During the period 1874-1885, Chicago, led by Peter Wight and Sanford Loring (of Chicago Terra Cotta), had pioneered the development of fireproofing iron structures with lightweight porous terra cotta, hence, this technique was referred to as “Chicago construction” throughout the country. Wight had been forced to initially invent such a system in the face of the threats from the insurance industry to prohibit the use of unprotected iron structural members in buildings following the second Chicago fire of July 1874 (v.2 sec. 4.6). The use of terra cotta to fabricate fireproofing encasings for iron structures had paralleled the development of fireproof floor structural elements (i.e., the segmental flat arch).
The reason for the development of terra cotta flooring systems was the reduction in the constructional weight of a building. Reducing the weight of construction had been paramount in Chicago because of the weight limitations imposed on construction by Chicago’s relatively weak underlying geology. By 1886 in Chicago, this type of construction had become standard for the interior of the city’s first skyscrapers, while loadbearing brick (and later stone) was still being used for these buildings’ exteriors. However, the upper limit to the height of these walls was ten stories because taller (heavier) walls exceeded the capacity of Chicago’s geology and the resulting settlement went beyond acceptable limits (the extreme example was the 29” in the Auditorium).
Root had showed the way to one of the solutions to these problems by being the first in Chicago (influenced by New Yorker George Post’s pioneering structures in the Equitable and New York Produce Exchange buildings) to divorce the loadbearing role of the exterior’s masonry by supporting the masonry at each floor on iron shelf angles in the Phoenix Building and the Rookery. The brick’s function in these walls was solely to fireproof the iron columns, a role that exterior terra cotta quickly assumed in order to further reduce the weight of construction.
1.4. THE TECHNICAL ISSUES OF THE IRON-FRAMED SKYSCRAPER: WIND LOADS
The constructional challenge facing Chicago’s architects in 1888 was how to incorporate the fireproofed iron skeleton frame, i.e., “Chicago construction” into the exterior of skyscrapers over ten stories in height. This problem was rather unique to Chicago (the majority of Manhattan’s soil had no such limits on taller buildings). Replacing the ever-reliable masonry exterior wall with a lightly clad iron frame would be an empirical process for which a new building design team member arose: the structural engineer. Although engineers had cut their teeth on designing iron bridges for the railroad and brought their experience to the problems in engineering a tall building, they truly had no reliable data on how to design a building’s structure to resist the power of the wind (or for that matter, earthquakes, as we saw in Burnham & Root’s recent building for the San Francisco Chronicle).
Fearing loss of life if they were wrong, architects and engineers would take their time in removing these reliable bulwarks in order replace their rigidity with a correspondingly rigid iron frame. This was done first with iron diagonal bracing and later with rigid (moment-resisting) connections between the beams and columns.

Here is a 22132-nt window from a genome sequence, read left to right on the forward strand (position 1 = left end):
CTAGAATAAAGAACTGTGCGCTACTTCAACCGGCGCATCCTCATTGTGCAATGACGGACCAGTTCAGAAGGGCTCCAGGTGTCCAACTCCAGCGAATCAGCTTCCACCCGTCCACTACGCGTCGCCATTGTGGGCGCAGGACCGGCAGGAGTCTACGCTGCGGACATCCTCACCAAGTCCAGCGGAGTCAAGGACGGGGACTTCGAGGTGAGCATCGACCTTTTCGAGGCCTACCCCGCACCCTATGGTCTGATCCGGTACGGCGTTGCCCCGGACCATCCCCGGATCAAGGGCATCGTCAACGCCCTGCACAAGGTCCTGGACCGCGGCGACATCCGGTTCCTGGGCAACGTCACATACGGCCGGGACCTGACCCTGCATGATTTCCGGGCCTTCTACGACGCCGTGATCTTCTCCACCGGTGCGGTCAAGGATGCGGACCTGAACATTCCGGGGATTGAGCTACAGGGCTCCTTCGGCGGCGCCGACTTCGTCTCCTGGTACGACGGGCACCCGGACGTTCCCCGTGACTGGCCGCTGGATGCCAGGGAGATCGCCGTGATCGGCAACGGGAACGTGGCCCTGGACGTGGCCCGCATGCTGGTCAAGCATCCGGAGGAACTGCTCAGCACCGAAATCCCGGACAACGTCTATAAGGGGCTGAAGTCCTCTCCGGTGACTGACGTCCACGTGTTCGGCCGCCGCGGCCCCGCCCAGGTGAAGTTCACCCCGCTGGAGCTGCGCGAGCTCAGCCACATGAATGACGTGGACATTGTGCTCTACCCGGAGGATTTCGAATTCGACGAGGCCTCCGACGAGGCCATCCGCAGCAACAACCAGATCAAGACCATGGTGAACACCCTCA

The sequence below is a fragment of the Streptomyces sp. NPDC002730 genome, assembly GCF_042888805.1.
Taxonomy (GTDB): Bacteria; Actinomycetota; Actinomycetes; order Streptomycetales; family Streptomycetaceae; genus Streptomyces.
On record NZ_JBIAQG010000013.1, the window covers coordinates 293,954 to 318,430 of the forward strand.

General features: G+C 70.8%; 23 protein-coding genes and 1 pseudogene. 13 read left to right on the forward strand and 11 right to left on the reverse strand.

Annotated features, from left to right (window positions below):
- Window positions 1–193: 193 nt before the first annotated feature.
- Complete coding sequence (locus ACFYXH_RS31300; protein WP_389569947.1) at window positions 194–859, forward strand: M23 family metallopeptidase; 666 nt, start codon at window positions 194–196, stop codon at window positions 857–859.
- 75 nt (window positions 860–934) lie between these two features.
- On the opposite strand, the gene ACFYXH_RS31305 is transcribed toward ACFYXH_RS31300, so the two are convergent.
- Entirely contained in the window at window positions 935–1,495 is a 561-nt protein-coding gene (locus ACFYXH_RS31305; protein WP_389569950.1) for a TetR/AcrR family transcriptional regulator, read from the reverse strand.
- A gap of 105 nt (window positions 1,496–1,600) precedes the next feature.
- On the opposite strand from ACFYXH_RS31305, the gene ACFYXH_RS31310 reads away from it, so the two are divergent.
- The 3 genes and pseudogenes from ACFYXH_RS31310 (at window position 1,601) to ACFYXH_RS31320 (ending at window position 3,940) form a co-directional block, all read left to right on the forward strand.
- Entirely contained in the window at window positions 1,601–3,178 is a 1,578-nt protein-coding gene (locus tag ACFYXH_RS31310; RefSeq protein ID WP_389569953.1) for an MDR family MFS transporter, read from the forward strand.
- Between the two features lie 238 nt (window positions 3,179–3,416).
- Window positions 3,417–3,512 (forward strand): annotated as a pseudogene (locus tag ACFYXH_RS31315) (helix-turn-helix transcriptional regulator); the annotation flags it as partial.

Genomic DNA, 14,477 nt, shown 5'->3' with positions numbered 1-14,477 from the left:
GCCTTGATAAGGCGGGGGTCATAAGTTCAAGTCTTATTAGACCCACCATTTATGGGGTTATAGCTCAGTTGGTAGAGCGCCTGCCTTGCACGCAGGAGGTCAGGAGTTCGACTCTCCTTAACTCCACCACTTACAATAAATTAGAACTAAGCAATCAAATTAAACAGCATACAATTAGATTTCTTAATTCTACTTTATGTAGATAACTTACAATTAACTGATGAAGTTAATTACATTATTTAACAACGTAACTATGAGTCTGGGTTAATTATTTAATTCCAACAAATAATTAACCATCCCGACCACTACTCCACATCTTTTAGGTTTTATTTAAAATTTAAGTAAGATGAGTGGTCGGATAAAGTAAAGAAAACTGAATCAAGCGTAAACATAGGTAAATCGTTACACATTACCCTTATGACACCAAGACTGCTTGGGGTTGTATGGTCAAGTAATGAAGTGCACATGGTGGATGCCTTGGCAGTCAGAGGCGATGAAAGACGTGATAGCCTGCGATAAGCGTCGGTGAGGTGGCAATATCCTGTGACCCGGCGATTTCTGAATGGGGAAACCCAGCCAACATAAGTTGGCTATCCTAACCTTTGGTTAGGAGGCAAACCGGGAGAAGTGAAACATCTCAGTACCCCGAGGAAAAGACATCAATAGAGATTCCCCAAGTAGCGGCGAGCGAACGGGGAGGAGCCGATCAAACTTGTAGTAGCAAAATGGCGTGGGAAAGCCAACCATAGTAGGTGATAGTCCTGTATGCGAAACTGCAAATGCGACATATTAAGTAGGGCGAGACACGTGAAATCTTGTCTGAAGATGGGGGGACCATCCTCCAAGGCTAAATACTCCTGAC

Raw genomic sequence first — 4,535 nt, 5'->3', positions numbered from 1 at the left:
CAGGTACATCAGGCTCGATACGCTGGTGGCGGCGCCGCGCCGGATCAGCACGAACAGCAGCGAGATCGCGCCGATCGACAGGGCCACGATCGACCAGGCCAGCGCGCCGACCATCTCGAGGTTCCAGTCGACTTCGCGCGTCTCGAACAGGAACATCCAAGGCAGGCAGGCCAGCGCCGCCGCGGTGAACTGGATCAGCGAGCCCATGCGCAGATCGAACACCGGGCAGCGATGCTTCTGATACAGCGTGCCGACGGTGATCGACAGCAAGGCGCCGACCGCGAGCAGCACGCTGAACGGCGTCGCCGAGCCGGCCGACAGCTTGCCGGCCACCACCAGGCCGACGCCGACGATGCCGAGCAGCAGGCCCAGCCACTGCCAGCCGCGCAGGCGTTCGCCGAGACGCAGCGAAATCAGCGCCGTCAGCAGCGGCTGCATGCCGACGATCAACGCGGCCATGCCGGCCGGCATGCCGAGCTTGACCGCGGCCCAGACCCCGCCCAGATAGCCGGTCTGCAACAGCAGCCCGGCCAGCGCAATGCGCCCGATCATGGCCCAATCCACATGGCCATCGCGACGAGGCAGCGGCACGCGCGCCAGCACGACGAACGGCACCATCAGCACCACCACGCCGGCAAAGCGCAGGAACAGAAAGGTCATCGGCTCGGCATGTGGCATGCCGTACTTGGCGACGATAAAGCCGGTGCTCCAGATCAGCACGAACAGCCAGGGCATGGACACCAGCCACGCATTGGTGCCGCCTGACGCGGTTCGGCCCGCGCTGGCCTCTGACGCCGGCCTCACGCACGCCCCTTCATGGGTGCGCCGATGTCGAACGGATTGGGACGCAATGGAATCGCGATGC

We will see this will be a process of replacing one wall in one building at a time, and praying that the building would remain standing. And then replacing two walls, etc., until eventually, someone will build a skyscraper with only an iron skeleton frame with no masonry bearing walls. In this effort they were aided by technological advances in the design and operation of elevators (Historian Lee Gray has analyzed these in his book, From Ascending Rooms to Express Elevators: A History of the Passenger Elevator in the 19th Century. Elevator World, 2002.) and the manufacture of construction materials such as steel, exterior terra cotta, and larger panes of glass. (Historian Thomas Leslie has thoroughly documented these in his recent book, Chicago Skyscrapers: University of Illinois Press, 2012.)
They would begin by simply turning the Rookery inside out, that is, putting its courtyard elevations along the exterior perimeter of the building and relocating the solid walls still needed for wind bracing somewhere within the building’s interior. This posed a new problem for the architects: how to appropriately design the elevations within which they had placed the iron frame? In other words, while the engineers endeavored to stiffen the iron frame against wind loads, the architects were struggling to evolve an architecturally meaningful and aesthetically pleasing elevation for an iron frame and glass skyscraper.
Gray, Lee E. From Ascending Rooms to Express Elevators: A History of the Passenger Elevator in the 19th Century. Mobile, AL: Elevator World, 2002.
Larson, Gerald, “The Elevator, the Iron Skeleton Frame, and the Early Skyscrapers: Parts 1 and 2,” International Journal of High-Rise Buildings, March 2020, pp. 1-41.
Larson, Gerald, “The Iron Skeleton Frame: Interactions Between Europe and the U.S.,” Zukowski, John (ed.), Chicago Architecture, 1872-1922: Birth of a Metropolis. Chicago, The Art Institute of Chicago, 1987.
Leslie, Thomas. Chicago Skyscrapers: 1871-1934. Urbana: University of Illinois, 2012.
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